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Tone Talk with Linda Taylor

I started playing guitar when I was three, I’m not sure why as my family isn’t musical. I probably saw someone playing on TV. Variety shows were big and there was always live music, which was followed with animated versions of bands (The Jackson 5) and animated versions of fake bands (The Monkees, The Partridge Family…), so guitars were everywhere. Actually, I think all the animation was the same…

My parents made sure I started with lessons, so Mrs. Boslow would come to the house every week and teach me how to read and count along. She threw big recitals for all her students, so that gave everyone a taste of performance. I stayed with lessons, mostly because I didn’t know any other path. On one hand, it was great for reading and theory; on the other hand, it didn’t do much for my ear…other kids were learning Stairway To Heaven,” and I was buying sheet music.

This evolved into recording; I figured it was the best way to know how and if I’m improving. So I’d drag my two track down to the band room on the weekends and start banging around on all the instruments — making stuff up and seeing if I can make it musical. Now that I think about it, I’m still doing exactly that every single day.

I recently co-wrote, co-produced, and performed on Sara Niemietz’s fourth studio album, Superman.

What is your definition of tone, and how has it changed over the years?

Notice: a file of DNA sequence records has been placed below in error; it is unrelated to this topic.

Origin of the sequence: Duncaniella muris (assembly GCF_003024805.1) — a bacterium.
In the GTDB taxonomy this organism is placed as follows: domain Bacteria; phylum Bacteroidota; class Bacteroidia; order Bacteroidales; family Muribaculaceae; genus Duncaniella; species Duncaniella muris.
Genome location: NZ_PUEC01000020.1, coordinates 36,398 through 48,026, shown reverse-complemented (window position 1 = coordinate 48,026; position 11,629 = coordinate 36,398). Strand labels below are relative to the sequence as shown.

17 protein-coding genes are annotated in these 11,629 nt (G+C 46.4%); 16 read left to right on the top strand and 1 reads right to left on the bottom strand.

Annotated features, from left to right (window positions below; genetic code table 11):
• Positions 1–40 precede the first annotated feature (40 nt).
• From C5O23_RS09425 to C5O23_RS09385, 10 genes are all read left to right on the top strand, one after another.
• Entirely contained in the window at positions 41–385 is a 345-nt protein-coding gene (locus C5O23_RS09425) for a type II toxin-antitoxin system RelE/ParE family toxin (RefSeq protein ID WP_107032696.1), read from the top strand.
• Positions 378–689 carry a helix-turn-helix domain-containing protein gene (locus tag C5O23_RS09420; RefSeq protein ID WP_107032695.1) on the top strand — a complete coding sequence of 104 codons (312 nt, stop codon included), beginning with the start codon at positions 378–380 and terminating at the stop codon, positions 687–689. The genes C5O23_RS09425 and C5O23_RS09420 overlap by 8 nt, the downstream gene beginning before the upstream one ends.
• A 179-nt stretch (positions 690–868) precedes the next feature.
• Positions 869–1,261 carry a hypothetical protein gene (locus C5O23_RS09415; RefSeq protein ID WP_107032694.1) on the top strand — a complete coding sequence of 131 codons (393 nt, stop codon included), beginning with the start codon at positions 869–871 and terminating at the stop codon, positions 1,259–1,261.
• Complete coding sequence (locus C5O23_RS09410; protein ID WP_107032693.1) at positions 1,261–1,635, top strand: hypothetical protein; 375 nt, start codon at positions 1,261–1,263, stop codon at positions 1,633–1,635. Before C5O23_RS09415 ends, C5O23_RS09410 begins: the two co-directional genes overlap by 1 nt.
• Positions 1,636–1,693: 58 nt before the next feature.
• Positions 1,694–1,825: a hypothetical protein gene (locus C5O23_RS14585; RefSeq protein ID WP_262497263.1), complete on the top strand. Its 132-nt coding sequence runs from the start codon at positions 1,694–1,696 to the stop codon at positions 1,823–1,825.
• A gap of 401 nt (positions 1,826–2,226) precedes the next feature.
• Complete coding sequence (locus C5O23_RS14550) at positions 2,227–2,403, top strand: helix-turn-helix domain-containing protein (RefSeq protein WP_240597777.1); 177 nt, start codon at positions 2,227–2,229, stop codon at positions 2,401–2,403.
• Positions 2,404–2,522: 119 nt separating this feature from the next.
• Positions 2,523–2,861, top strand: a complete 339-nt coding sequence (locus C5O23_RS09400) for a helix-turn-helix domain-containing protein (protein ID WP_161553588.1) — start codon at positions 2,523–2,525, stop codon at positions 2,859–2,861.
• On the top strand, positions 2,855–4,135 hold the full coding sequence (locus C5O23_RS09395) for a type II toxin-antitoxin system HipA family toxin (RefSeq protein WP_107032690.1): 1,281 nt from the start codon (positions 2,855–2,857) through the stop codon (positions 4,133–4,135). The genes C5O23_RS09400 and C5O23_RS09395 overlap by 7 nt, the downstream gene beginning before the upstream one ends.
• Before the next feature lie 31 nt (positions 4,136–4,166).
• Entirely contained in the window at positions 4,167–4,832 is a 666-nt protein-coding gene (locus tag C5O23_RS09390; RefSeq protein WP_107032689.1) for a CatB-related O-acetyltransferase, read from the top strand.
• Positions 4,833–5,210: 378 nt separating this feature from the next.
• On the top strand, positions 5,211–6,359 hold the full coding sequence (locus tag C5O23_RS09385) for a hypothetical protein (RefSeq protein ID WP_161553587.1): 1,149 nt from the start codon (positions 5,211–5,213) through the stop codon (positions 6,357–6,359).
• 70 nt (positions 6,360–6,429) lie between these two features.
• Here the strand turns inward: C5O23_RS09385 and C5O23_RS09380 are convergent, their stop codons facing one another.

I’ve always loved a round warm tone; think BB King or Larry Carlton somewhere in there. But now I think of tone as a flavor for the song. Maybe the warm needs to be balanced with something sharp and spicy. I’m not precious about rules or ‘supposed to’s. For example, on Sara’s song “Every Light,” I wanted a metallic sound, even though I’m playing sort of a bossa nova part. So I played it on a dobro. Which obviously breaks about 5,000 rules. So my definition of tone is what works for the song; what colors and flavors do we need? 

Which guitars, amps, and pedals are you currently using and why?
I lean heavily on my Divided By 13 amps; I really love what Fred Taccone is doing with these designs. They’re a modern take on vintage circuits, but Fred throttles them so they start overdriving and sagging at a lower volume. Of course, you can’t beat a Deluxe Reverb or an AC15. I’ve got some vintage tiny amps, like a Gibson GA5T, which is just old, sad, small, and absolutely wonderful. For Superman, it was very straightforward — humbuckers and amps. Only Les Pauls and 335s. We tracked my Divided By 13 BTR and my Deluxe Reverb on every tune, but when I mixed, it was mostly the BTR. I was generous with the trem, reverb, and of course, Wah-Wah. I found some cool pedals along the way, the Caitlinbread Topanga for reverb, the Dawner Prince Boonar for Delay, and the BFD SE for trem. That thing is a monster, hard to find, but just amazing sound.

What about strings?
Elixirs. Always. Love my Ernie Balls, but Elixirs last longer and are very even and consistent.

Are there certain recording techniques you prefer in the studio?